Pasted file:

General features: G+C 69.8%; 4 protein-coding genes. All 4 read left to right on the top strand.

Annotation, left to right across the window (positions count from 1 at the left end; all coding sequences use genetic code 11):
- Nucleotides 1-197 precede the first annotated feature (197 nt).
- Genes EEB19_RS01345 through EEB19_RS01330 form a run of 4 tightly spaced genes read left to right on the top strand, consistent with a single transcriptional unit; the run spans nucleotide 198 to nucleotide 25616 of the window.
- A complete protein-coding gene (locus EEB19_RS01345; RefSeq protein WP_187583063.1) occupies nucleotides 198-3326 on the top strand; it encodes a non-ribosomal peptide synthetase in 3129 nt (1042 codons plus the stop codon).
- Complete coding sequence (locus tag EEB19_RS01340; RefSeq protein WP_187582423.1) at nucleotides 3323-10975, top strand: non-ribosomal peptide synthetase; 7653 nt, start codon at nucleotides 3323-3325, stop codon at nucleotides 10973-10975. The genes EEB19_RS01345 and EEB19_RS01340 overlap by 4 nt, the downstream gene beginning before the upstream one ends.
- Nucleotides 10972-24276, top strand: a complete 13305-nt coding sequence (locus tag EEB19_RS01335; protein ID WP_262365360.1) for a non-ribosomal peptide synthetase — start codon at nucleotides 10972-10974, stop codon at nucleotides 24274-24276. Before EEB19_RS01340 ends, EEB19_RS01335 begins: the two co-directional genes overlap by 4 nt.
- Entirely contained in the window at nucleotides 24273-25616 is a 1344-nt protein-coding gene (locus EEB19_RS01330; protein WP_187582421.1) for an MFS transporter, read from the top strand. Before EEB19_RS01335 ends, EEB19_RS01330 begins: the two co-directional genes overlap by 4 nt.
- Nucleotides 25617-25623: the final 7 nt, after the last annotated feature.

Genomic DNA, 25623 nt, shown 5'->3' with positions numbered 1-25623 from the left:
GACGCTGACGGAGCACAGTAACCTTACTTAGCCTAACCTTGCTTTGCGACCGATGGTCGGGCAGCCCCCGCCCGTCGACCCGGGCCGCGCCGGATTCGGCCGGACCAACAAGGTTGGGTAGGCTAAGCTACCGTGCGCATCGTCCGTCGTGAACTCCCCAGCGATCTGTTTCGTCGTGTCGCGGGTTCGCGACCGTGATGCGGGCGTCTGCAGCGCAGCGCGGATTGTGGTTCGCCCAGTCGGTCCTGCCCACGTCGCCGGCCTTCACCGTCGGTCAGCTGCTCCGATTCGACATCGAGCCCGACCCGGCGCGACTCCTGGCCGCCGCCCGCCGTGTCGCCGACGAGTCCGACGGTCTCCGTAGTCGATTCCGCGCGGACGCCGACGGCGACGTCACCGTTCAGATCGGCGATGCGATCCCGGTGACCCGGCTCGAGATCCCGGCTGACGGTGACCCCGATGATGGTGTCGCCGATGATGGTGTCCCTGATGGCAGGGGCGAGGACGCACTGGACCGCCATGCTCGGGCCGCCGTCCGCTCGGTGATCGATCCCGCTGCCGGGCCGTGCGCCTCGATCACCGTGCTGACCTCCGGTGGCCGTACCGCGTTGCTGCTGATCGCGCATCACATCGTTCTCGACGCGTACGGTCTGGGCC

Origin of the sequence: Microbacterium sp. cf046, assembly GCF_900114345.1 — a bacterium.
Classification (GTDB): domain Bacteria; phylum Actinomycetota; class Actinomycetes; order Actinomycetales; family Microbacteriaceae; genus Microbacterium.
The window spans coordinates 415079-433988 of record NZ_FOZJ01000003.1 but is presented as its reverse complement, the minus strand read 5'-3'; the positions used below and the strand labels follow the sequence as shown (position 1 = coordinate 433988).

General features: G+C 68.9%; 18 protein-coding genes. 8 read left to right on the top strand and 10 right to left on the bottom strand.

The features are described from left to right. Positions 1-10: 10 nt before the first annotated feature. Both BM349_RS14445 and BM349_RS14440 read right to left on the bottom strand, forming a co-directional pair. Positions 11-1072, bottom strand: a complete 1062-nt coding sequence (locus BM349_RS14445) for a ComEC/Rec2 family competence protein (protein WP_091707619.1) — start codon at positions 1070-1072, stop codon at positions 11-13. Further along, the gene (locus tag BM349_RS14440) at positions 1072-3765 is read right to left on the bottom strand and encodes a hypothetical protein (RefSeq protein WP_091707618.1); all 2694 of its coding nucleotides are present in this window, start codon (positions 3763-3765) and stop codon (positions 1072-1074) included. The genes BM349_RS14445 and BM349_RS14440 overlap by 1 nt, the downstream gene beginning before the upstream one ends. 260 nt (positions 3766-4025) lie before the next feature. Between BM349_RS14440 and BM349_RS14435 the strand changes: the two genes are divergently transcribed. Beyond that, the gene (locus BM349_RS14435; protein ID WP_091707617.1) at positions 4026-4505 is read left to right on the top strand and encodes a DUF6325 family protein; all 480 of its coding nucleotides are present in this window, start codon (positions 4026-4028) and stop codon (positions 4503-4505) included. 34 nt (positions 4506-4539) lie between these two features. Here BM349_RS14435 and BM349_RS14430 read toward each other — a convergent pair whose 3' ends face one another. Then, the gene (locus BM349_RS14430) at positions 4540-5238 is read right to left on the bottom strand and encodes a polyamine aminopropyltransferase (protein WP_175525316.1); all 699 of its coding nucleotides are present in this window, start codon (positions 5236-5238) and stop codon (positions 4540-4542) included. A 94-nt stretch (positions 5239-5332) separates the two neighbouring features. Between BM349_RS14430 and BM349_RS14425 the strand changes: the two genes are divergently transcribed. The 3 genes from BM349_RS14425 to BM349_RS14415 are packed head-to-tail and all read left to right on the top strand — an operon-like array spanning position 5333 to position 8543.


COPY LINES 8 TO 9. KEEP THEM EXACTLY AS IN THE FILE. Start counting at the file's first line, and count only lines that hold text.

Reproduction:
- Entirely contained in the window at nucleotides 24273-25616 is a 1344-nt protein-coding gene (locus EEB19_RS01330; protein WP_187582421.1) for an MFS transporter, read from the top strand. Before EEB19_RS01335 ends, EEB19_RS01330 begins: the two co-directional genes overlap by 4 nt.
- Nucleotides 25617-25623: the final 7 nt, after the last annotated feature.